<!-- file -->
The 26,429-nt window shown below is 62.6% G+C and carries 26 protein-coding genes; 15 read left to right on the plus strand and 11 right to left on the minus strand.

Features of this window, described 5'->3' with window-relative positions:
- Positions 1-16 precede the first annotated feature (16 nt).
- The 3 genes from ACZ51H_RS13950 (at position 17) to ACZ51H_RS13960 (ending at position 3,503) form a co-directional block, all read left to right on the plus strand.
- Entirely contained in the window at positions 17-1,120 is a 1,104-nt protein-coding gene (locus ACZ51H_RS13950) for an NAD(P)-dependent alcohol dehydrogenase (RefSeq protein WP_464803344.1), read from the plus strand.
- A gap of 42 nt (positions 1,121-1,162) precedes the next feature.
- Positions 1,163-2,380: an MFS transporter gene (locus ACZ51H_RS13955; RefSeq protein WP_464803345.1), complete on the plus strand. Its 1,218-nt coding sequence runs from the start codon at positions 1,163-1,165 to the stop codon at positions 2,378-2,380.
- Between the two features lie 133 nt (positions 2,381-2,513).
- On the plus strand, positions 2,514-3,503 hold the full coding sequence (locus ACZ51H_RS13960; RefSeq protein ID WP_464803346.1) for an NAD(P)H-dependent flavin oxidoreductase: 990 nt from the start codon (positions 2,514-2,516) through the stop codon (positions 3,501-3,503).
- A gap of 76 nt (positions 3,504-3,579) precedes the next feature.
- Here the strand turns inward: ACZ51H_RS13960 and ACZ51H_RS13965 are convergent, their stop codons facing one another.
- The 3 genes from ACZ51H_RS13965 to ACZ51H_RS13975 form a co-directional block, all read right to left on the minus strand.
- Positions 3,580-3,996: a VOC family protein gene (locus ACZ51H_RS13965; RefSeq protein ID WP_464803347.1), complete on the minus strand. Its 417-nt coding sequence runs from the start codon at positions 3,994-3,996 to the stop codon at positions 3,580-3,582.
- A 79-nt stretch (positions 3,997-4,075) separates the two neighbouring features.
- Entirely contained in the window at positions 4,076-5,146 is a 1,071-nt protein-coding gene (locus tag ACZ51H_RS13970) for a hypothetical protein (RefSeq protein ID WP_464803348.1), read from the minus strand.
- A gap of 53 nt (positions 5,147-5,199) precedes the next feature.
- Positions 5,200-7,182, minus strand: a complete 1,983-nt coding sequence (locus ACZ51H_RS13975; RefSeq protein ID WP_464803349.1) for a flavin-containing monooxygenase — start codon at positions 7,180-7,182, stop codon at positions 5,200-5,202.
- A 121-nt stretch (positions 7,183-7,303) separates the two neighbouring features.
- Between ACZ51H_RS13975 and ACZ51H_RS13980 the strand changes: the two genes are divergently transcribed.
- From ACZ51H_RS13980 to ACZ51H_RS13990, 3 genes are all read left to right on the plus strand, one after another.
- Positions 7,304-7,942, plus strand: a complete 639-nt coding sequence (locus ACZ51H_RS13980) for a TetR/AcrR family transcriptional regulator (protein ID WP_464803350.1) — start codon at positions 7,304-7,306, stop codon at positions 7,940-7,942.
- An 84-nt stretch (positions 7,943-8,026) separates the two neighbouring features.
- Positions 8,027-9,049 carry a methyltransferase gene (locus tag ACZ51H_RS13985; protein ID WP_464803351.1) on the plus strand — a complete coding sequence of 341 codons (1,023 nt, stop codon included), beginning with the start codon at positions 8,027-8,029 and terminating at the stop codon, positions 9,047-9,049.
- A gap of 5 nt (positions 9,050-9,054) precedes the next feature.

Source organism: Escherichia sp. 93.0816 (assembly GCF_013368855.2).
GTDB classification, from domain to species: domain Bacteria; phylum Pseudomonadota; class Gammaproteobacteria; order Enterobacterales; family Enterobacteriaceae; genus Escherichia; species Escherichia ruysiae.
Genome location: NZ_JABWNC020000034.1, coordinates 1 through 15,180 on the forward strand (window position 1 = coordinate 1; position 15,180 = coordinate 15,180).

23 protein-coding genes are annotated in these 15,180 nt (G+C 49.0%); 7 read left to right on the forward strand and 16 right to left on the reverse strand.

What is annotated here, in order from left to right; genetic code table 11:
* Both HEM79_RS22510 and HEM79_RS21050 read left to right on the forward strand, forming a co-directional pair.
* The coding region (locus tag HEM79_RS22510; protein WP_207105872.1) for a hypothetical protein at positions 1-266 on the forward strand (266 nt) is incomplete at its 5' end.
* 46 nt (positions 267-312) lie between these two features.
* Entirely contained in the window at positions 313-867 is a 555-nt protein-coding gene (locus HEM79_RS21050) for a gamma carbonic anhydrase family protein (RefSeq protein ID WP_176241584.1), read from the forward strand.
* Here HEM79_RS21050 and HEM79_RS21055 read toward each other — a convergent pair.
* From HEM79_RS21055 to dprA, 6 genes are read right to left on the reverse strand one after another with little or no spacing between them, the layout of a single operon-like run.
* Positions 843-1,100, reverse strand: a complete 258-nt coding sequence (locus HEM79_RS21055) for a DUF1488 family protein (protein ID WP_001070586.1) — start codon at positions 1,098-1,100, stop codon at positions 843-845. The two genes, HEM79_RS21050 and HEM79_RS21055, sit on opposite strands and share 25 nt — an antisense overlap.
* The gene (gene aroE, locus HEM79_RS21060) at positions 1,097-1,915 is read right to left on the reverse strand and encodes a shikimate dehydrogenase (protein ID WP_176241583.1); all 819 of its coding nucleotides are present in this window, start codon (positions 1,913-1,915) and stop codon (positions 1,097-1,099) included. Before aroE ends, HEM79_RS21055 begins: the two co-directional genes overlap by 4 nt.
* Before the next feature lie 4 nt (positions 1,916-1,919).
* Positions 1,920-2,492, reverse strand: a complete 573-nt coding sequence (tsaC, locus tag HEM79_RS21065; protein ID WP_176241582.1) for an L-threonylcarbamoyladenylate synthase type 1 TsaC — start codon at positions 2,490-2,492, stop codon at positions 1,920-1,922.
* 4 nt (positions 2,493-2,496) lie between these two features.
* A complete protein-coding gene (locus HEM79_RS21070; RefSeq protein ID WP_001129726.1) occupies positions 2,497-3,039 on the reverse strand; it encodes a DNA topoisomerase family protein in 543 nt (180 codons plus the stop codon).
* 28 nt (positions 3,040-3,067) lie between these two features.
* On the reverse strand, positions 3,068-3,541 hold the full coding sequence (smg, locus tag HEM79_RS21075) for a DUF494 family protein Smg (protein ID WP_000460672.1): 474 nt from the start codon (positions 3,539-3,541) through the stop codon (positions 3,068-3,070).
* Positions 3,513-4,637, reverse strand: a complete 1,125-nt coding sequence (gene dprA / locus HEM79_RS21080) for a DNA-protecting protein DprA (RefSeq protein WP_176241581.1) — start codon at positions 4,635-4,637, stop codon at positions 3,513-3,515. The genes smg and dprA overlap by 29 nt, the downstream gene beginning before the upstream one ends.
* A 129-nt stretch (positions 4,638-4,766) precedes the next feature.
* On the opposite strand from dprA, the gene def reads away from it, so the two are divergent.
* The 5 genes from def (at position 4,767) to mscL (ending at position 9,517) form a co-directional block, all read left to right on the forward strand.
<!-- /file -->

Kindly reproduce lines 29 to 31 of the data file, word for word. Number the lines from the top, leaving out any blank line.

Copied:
What is annotated here, in order from left to right; genetic code table 11:
* Both HEM79_RS22510 and HEM79_RS21050 read left to right on the forward strand, forming a co-directional pair.
* The coding region (locus tag HEM79_RS22510; protein WP_207105872.1) for a hypothetical protein at positions 1-266 on the forward strand (266 nt) is incomplete at its 5' end.